Friday, July 27, 2012

Putting on My Reader Cap - Books in a Series

I'm putting on my reader cap! Hmm, methinks it needs more glitter and sequins.

*tossing on glitter, sequins, confetti, pink flamingos and zombie garden gnomes*  (Pink flamingos and zombie garden gnomes make ANYTHING perfect.)

I haven't done any hard-core blogging in a while, but here I go now! This post is about readers new to a book in a series and was inspired by a comment someone made on a review. In the review, I said I felt no emotional connection to the characters. The commenter said my lack of understanding was due to the fact I had not read any of the previous books in that series and so had no emotional connections to the characters. I disagree; it's the author's writing style. It may be popular with some readers, but not me. I have read quite a few books in a series, books that grabbed me so much I had to go back and read the entire series. Emotional connection in the middle of a series can, and has been, done.

It's crazy how subjective reading is, isn't it?

Anyway, I thought it would be cool to explain what maybe authors can do to grab newbie reader interest for a second, fourth, tenth or zillionth book in a series. I can only speak for myself as a reader, of course, but the more people that weigh in through the various places I post this, the better! :)

Authors who write series face special challenges, such as how to get back story across for newbies without making it tedious for longtime readers. At the same time, they need to give long-time readers enough of the emotional connection they've come to expect so they'll continue with the series, while giving newbies an emotional connection too. I stopped reading Patricia Cornwell's Kay Scarpetta series a few years ago because I didn't feel the emotional connection anymore. Back story wasn't the problem (except perhaps for that character who came back from the dead)--more focus on the characters' twists and turns and dramatics rather than on the mystery was an issue.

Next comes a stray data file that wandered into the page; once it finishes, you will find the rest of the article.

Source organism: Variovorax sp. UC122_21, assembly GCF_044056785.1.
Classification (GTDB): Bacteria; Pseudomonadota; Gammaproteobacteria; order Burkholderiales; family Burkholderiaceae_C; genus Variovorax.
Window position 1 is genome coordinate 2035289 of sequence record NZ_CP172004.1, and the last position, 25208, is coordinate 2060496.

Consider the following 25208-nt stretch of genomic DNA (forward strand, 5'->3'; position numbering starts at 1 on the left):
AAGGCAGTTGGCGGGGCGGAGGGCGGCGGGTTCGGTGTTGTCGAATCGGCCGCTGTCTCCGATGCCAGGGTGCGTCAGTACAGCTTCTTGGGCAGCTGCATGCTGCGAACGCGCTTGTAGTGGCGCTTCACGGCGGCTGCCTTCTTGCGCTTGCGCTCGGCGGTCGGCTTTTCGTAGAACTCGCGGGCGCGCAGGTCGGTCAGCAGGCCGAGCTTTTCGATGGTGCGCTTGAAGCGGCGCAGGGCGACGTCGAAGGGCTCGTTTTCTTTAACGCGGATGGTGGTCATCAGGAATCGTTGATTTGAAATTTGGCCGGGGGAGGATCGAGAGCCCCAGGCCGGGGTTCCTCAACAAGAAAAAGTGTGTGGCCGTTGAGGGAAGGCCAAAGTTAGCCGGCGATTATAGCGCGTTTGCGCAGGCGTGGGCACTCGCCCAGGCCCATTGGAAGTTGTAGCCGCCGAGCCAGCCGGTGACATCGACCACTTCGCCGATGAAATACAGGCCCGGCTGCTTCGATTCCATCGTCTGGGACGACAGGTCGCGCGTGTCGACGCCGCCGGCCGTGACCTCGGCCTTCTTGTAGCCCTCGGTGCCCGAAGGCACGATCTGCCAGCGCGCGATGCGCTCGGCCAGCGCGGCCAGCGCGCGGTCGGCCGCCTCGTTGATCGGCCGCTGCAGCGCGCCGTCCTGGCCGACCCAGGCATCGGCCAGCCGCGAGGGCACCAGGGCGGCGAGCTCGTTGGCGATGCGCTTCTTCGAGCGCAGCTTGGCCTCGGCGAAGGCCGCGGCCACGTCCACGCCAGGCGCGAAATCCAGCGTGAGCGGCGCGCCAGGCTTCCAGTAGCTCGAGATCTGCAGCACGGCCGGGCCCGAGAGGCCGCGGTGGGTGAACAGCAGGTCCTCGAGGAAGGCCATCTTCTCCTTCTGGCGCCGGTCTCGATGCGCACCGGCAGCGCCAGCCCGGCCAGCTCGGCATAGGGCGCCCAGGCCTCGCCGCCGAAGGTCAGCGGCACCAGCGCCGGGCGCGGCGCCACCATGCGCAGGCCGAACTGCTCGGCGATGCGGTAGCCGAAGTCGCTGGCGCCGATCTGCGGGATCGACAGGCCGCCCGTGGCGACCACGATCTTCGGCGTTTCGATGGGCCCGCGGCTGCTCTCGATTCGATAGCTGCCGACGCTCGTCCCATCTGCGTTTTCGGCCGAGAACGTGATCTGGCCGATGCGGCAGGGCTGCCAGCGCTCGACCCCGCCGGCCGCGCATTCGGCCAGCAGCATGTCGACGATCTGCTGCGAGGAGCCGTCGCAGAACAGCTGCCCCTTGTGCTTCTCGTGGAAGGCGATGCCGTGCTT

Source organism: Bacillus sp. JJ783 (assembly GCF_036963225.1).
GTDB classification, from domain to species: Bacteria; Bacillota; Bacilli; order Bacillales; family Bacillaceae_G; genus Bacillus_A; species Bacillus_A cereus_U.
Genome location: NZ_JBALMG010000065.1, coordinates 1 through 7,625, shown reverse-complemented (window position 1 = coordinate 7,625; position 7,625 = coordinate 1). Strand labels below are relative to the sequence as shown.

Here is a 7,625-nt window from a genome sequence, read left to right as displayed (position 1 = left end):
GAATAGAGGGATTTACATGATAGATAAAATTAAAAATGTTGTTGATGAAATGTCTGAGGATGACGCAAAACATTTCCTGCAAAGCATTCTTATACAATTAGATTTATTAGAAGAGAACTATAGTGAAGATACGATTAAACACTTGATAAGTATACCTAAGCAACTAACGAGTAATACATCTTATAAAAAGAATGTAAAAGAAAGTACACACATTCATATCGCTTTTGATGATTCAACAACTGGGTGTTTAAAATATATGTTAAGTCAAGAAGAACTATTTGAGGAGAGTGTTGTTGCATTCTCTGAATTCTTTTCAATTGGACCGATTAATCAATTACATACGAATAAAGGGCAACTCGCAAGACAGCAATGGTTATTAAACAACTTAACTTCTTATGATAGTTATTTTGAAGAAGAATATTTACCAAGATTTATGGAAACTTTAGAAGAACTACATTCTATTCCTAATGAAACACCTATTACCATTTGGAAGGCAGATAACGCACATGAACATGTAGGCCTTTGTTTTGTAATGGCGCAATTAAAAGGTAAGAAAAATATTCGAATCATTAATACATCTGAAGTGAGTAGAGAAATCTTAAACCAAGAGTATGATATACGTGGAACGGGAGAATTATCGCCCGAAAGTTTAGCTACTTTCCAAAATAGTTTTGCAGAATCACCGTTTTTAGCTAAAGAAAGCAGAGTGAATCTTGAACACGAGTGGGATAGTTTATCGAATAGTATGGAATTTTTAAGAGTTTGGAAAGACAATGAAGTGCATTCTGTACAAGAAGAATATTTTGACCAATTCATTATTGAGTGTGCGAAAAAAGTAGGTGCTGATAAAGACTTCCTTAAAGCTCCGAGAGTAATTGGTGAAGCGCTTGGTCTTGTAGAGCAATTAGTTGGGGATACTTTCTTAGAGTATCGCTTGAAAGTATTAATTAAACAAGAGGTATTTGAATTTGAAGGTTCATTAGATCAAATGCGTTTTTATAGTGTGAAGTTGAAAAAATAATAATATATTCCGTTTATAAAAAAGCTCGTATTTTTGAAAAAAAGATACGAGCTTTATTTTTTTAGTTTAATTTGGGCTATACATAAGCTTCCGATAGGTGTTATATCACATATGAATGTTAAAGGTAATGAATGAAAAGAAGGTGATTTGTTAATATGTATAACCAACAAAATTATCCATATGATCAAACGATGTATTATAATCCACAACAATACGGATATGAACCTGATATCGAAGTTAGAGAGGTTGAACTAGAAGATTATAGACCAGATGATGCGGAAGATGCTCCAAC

It does seem to me that some (not all!!) authors get lazy as a series goes on and don't work as hard to maintain or build an emotional connection between characters and readers.

The key, I believe, or one of the keys anyway, is unique, 3-D characters. Strong characters too (in their own way). Also maintaining the balance between characterization and whatever started the series in the first place (mystery, sci fi or fantasy for example). If the first few books in the series were mysteries, you may lose some appeal and readers if you decide to go for 75 percent character and 25 percent mystery. Who knows, though, you may gain more readers.

Okay, I guess this blog post didn't say too much. :/  I've never written books in a series, so maybe people who do will weigh in somewhere on how they maintain that balance, or if they do. Readers--you jump into, say, book 5 of a series. What grabs you and connects you to the characters?

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